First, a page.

By the end of February, the heavy lifting of the financial statement season is over and the travel itch needs to be scratched. A quick five-hour (it feels even quicker on the way home) from Philadelphia, Pittsburgh's a great long weekend escape offering world class museums and other unique, cultural attractions; dining options that range from high class to must-have local specialties; and a distinct, steelmill-infused subculture. But rather than explore "inner" Pittsburgh, this trip would focus on visiting family in Cranberry Township, about thirty minutes north of the City's business district. Instead of focusing on Pittsburgh's transaction, this trip would be a loop through the northern and eastern suburbs. A Pitts"burb" trip.
Eat'n Park is a Western Pennsylvania diner chain - 57 restaurants across Pennsylvania (although I don't believe any Harrisburg and east), Ohio, and West Virginia) - known not just for their breakfast but also their Smiley cookies. The Somerset location is a little over an hour from Pittsburgh and a good stopping point before making the final push. Plus, for some unknown reason, this location has a giant Elephant in its parking lot.
Nothing like Smiley cookies and milkshakes to start the day.
When is a bakery a destination? When it is the Oakmont Bakery. I thought we'd just pull up, hop in, and be out with a few donuts in less than five minutes. I did not fully comprehend the massive operations and following of the Oakmont Bakery. If you are fortunate to find a parking spot, there may still be over 100 people in front of you to order. The place was out of control bonkers on President's Day. Rather than wait thrity minutes to pick a few donuts, I grabbed a box of pre-made Paczki's, a Polish donut-type thing - an overstuffed, cream-filled monster donut.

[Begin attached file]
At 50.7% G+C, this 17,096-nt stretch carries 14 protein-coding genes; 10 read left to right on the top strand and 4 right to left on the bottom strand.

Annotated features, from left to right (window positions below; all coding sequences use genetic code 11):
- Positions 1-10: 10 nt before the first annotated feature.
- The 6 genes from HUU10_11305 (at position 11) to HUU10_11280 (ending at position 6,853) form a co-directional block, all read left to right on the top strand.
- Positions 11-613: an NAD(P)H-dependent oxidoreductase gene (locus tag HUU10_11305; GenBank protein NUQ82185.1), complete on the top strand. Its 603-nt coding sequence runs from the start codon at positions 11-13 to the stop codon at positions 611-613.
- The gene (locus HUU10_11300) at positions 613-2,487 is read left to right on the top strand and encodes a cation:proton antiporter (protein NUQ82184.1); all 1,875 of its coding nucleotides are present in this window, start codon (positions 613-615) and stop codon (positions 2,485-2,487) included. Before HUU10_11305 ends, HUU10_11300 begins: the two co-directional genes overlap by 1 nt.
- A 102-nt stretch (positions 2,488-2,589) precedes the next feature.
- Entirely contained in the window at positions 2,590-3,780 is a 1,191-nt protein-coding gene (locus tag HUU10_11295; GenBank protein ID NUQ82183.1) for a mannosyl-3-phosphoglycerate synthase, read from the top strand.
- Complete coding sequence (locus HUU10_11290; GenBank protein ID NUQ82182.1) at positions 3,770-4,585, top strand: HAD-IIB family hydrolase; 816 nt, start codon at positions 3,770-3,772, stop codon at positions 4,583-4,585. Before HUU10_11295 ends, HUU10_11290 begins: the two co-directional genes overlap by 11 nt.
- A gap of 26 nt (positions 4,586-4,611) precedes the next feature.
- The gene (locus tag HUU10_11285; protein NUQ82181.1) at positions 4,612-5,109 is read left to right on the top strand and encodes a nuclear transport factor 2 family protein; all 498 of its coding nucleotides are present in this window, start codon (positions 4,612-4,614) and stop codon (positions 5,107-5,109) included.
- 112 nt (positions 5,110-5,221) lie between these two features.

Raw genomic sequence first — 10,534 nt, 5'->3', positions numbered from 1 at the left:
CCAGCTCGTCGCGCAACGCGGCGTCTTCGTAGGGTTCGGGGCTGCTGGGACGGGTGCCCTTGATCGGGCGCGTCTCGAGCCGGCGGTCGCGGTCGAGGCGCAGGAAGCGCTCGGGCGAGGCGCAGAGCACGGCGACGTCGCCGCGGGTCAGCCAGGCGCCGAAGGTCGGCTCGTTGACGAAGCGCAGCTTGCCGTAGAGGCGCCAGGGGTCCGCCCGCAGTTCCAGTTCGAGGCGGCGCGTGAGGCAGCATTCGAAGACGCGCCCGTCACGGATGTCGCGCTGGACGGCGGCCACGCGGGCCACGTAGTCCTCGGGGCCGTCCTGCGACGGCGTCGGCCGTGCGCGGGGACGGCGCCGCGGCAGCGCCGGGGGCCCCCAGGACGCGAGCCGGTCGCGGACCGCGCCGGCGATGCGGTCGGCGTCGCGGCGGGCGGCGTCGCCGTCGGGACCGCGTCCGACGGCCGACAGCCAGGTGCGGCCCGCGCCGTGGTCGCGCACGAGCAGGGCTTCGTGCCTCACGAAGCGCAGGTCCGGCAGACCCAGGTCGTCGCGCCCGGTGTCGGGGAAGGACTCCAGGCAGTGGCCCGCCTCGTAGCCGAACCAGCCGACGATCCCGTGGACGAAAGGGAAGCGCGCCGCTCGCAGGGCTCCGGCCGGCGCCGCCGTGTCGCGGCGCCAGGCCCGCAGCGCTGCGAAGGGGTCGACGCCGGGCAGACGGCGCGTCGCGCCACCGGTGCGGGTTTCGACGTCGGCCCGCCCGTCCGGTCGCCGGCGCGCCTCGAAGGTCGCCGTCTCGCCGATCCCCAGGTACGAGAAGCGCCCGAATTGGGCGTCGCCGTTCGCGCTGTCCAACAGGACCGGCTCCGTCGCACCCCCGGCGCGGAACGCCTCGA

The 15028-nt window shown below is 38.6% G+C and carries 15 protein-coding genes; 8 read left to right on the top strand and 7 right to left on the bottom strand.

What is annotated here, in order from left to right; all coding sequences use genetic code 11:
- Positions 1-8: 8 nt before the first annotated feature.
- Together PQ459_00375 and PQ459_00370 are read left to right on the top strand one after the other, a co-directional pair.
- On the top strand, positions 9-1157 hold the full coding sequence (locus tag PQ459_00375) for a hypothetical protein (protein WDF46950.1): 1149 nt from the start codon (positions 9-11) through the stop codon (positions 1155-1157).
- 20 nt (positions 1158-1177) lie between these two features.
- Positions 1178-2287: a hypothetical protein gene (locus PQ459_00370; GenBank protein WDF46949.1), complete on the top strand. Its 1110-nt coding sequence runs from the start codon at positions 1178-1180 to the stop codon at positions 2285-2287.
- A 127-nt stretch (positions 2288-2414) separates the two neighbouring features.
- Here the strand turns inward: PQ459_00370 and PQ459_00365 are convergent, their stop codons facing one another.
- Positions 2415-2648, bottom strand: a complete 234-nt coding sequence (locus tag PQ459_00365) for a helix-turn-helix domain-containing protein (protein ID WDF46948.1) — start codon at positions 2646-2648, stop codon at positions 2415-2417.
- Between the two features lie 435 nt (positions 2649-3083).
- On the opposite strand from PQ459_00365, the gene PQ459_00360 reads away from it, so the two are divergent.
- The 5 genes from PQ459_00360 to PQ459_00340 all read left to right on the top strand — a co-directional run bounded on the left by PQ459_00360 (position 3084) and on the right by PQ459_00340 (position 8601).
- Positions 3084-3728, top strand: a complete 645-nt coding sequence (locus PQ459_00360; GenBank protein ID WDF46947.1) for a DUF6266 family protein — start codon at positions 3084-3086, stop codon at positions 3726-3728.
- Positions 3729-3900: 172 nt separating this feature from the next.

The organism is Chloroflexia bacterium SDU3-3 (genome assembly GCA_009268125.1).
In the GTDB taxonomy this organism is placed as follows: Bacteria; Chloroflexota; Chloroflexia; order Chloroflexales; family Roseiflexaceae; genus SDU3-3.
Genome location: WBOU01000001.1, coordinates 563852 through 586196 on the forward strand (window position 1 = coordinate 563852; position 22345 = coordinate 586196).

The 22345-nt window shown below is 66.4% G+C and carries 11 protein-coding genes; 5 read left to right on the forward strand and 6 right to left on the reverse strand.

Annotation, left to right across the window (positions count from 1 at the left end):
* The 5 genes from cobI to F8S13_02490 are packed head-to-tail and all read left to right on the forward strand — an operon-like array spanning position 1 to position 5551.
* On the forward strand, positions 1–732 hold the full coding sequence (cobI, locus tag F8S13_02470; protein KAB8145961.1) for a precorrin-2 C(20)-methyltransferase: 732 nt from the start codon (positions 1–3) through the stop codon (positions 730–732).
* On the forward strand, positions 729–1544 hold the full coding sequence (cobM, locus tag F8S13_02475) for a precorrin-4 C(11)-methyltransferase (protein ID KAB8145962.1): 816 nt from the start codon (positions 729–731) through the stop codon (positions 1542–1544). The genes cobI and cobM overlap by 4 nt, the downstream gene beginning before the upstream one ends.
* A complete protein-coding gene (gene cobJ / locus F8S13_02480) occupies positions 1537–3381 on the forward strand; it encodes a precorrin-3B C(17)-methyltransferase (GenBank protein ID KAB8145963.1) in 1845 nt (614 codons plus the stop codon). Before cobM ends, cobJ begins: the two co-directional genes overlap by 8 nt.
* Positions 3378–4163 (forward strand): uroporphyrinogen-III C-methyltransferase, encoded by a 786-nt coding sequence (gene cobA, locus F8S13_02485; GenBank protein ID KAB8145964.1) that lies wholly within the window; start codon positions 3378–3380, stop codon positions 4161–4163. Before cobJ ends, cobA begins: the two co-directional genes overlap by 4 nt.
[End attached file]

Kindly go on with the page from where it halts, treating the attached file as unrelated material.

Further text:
The Oakmont Country Club has hosted several U.S. Opens over the years and as one may suspect, the town of Oakmont has a quiet, upscale feel to it. Albeit a small strip. The brick paved Allegheny River Blvd sits above a former rail line and has a few shops and restaurants, however, Oakmont's main attraction is the aforementioned bakery.
For dinner, we drove "down" to Sewickley. Pittsburgh's landscape can is defined by its rivers and the rolling hills that lead down to those rivers. It was a windy drive to Sewickley and we passed homes that reminded me of Lower Merion - wooded and remote but still close to the city. Sewickley felt similar to a Narberth or Admore.
For breakfast the following morning we went to the Lincoln P&G Diner in Millvale. Part diner, part drug store, part Pittsburgh spots team paraphernalia store, it was a 100% Pittsburgh experience. Ok pancakes but a unique dining experience and insight into one of Pittsburgh's steel industry created suburbs.
One last suburban town stop before heading home: Aspinwall. Supposedly a hipster community. I can see that. A bit of a revival is taking place here with a quaint shopping street.
We stopped in Bedford on the return drive to see one of America's great roadside attractions - a giant coffee pot. We needed to head into Bedford for an actual cup of coffee. In an alternate universe, my dad takes a job with Walmart in Bedford in 2000 or so. Bedford is a nice, little town, but the emphasis on little is likely why my parents never followed through and moved out here. In 2023, Bedford has all the necessities, a cool coffee shop, a handful of cool little stores, and a few decent restaurants. A nice way to end the trip.